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From Software Dev <static.void....@gmail.com>
Subject Re: Help with row and column design
Date Fri, 02 May 2014 00:18:14 GMT
FuzzyRowFilter is not part of the Rest client so this may not be an
option for us. Any alternatives?

On Wed, Apr 30, 2014 at 10:28 AM, Software Dev
<static.void.dev@gmail.com> wrote:
> I did not know of the FuzzyRowFilter.. that looks like it may be my best bet.
>
> Anyone know what Sematexts HBaseWD uses to perform efficient scanning?
>
> On Tue, Apr 29, 2014 at 11:31 PM, Liam Slusser <lslusser@gmail.com> wrote:
>> I would recommend pre-splitting the tables and then hashing your key and
>> putting that in the front.  ie
>>
>> [hash(20140429:Country:US)][2014042901:Country:US]  #notice you're not
>> hashing the sequence number
>>
>> some pseudo python code
>>
>>>>> import hashlib
>>>>> key = "2014042901:Country:US"
>>>>> ckey = "20140429:Country:US"
>>>>> hbase_key = "%s%s" % (hashlib.md5(ckey).hexdigest()[:5],key)
>>>>> hbase_key
>> '887d82014042901:Country:US'
>>
>> Now when you want to find something, you can just create the hash ('887d8)
>> and use FuzzyRowFilter to find it!
>>
>> cheers,
>> liam
>>
>>
>>
>>
>>
>>
>>
>>
>> On Tue, Apr 29, 2014 at 8:08 PM, Software Dev <static.void.dev@gmail.com>wrote:
>>
>>> Any improvements in the row key design?
>>>
>>> If i always know we will be querying by country could/should I prefix
>>> the row key with the country to help with hotspotting?
>>>
>>> FR/2014042901
>>> FR/2014042902
>>> ....
>>> US/2014042901
>>> US/2014042902
>>> ...
>>>
>>> Is this preferred over adding it in a column... ie 2014042901:Country:US
>>>
>>> On Tue, Apr 29, 2014 at 8:05 PM, Software Dev <static.void.dev@gmail.com>
>>> wrote:
>>> > Ok didnt know if the sheer number of gets would be a limiting factor.
>>> Thanks
>>> >
>>> > On Tue, Apr 29, 2014 at 7:57 PM, Ted Yu <yuzhihong@gmail.com> wrote:
>>> >> As I said this afternoon:
>>> >> See the following API in HTable for batching Get's :
>>> >>
>>> >>   public Result[] get(List<Get> gets) throws IOException {
>>> >>
>>> >> Cheers
>>> >>
>>> >>
>>> >> On Tue, Apr 29, 2014 at 7:45 PM, Software Dev <
>>> static.void.dev@gmail.com>wrote:
>>> >>
>>> >>> Nothing against your code. I just meant that if we are doing a scan
>>> >>> say for hourly metrics across a 6 month period we are talking about
>>> >>> 4K+ gets. Is that something that can easily be handled?
>>> >>>
>>> >>> On Tue, Apr 29, 2014 at 5:08 PM, Rendon, Carlos (KBB) <CRendon@kbb.com
>>> >
>>> >>> wrote:
>>> >>> >> Gets a bit hairy when doing say a shitload of gets thought..
no?
>>> >>> >
>>> >>> > If you by "hairy" you mean the code is ugly, it was written
for
>>> maximal
>>> >>> clarity.
>>> >>> > I think you'll find a few sensible loops makes it fairly clean.
>>> >>> > Otherwise I'm not sure what you mean.
>>> >>> >
>>> >>> > -----Original Message-----
>>> >>> > From: Software Dev [mailto:static.void.dev@gmail.com]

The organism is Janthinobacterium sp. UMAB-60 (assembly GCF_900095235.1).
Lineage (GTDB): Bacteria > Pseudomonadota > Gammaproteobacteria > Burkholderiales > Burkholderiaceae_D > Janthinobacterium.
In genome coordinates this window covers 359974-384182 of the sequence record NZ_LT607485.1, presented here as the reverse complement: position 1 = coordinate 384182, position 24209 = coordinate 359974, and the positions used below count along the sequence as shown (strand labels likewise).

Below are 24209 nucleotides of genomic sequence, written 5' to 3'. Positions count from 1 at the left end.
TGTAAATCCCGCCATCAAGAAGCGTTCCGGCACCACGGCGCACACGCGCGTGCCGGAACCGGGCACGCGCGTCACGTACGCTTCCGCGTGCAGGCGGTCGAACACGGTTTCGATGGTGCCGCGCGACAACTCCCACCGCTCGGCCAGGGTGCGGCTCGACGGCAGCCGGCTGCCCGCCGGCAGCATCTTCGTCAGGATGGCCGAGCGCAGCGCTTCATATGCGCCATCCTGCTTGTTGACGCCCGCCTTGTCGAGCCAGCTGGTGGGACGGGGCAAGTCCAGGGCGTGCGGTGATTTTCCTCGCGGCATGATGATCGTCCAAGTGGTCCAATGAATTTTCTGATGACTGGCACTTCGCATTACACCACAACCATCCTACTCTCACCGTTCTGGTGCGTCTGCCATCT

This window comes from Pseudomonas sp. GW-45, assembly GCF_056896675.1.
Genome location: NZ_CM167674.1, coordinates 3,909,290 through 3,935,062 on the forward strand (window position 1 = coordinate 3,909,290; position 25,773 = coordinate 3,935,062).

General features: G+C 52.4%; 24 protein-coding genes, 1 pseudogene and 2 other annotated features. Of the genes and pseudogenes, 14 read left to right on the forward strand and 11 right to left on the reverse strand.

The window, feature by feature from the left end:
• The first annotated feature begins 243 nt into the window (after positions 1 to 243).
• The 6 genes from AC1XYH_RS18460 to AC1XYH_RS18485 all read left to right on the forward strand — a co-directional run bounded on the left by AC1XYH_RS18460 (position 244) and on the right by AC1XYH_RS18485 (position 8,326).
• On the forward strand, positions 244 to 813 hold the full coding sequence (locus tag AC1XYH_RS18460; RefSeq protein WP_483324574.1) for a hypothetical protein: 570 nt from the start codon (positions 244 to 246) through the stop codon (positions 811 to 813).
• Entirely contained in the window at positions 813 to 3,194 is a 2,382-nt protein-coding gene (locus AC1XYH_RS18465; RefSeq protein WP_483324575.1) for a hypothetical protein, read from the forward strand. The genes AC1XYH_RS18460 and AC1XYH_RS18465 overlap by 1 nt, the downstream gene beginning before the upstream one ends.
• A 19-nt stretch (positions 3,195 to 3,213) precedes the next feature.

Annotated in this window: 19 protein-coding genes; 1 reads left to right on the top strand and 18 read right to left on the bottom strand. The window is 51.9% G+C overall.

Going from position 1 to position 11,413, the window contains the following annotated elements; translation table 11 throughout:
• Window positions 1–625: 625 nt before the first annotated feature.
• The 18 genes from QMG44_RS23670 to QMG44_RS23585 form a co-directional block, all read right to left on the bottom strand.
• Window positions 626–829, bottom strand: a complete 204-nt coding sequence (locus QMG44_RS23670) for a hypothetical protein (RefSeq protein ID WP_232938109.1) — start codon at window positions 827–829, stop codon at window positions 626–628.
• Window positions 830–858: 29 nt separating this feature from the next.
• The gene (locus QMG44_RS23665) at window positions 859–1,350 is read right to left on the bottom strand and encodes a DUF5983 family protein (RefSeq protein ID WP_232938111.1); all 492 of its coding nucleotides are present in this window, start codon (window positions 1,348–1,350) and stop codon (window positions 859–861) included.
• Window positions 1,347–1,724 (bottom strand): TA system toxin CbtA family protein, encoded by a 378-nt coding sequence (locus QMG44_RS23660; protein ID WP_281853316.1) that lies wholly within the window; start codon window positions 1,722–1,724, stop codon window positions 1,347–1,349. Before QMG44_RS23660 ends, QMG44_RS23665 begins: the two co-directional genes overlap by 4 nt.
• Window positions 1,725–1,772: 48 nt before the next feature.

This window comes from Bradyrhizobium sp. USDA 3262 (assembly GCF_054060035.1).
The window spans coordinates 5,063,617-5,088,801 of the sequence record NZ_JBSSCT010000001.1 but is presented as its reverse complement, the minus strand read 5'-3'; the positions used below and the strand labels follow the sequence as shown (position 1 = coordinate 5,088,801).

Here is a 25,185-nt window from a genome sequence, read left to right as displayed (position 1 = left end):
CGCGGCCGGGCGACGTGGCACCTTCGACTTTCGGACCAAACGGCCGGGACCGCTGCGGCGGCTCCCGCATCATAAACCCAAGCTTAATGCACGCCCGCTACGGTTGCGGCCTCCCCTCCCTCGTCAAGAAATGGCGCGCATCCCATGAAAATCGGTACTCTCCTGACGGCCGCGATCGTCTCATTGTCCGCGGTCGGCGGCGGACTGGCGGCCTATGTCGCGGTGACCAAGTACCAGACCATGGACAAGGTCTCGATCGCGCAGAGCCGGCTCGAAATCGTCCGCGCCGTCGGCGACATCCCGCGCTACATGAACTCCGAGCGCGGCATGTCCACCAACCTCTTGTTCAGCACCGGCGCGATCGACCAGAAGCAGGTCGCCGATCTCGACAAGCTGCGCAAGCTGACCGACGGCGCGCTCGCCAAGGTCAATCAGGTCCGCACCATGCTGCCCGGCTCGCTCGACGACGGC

>>> >>> > Sent: Tuesday, April 29, 2014 5:02 PM
>>> >>> > To: user@hbase.apache.org
>>> >>> > Subject: Re: Help with row and column design
>>> >>> >
>>> >>> >> Yes. See total_usa vs. total_female_usa above. Basically
you have to
>>> >>> pre-store every level of aggregation you care about.
>>> >>> >
>>> >>> > Ok I think this makes sense. Gets a bit hairy when doing say
a
>>> shitload
>>> >>> of gets thought.. no?
>>> >>> >
>>> >>> > On Tue, Apr 29, 2014 at 4:43 PM, Rendon, Carlos (KBB) <
>>> CRendon@kbb.com>
>>> >>> wrote:
>>> >>> >> You don't do a scan, you do a series of gets, which I believe
you
>>> can
>>> >>> batch into one call.
>>> >>> >>
>>> >>> >> last 5 days query in pseudocode
>>> >>> >> res1 = Get( hash("2014-04-29") + "2014-04-29")
>>> >>> >> res2 = Get( hash("2014-04-28") + "2014-04-28")
>>> >>> >> res3 = Get( hash("2014-04-27") + "2014-04-27")
>>> >>> >> res4 = Get( hash("2014-04-26") + "2014-04-26")
>>> >>> >> res5 = Get( hash("2014-04-25") + "2014-04-25")
>>> >>> >>
>>> >>> >> For each result you look for the particular column or columns
you
>>> are
>>> >>> >> interested in Total_usa = res1.get("c:usa") + res2.get("c:usa")
+
>>> >>> res3.get("c:usa") + ...
>>> >>> >> Total_female_usa = res1.get("c:usa:sex:f") + ...
>>> >>> >>
>>> >>> >> "What happens when we add more fields? Do we just keep
adding in
>>> more
>>> >>> column qualifiers? If so, how would we filter across columns to
get an
>>> >>> aggregate total?"
>>> >>> >>
>>> >>> >> Yes. See total_usa vs. total_female_usa above. Basically
you have to
>>> >>> pre-store every level of aggregation you care about.
>>> >>> >>
>>> >>> >> -----Original Message-----
>>> >>> >> From: Software Dev [mailto:static.void.dev@gmail.com]
>>> >>> >> Sent: Tuesday, April 29, 2014 4:36 PM
>>> >>> >> To: user@hbase.apache.org
>>> >>> >> Subject: Re: Help with row and column design
>>> >>> >>
>>> >>> >>> The downside is it still has a hotspot when inserting,
but when
>>> >>> >>> reading a range of time it does not
>>> >>> >>
>>> >>> >> How can you do a scan query between dates when you hash
the date?
>>> >>> >>
>>> >>> >>> Column qualifiers are just the collection of items
you are
>>> >>> >>> aggregating on. Values are increments. In your case
qualifiers
>>> might
>>> >>> >>> look like c:usa, c:usa:sex:m, c:usa:sex:f, c:italy:sex:m,
>>> >>> >>> c:italy:sex:f, c:italy,
>>> >>> >>
>>> >>> >> What happens when we add more fields? Do we just keep adding
in more
>>> >>> column qualifiers? If so, how would we filter across columns to
get an
>>> >>> aggregate total?
>>> >>>
>>>

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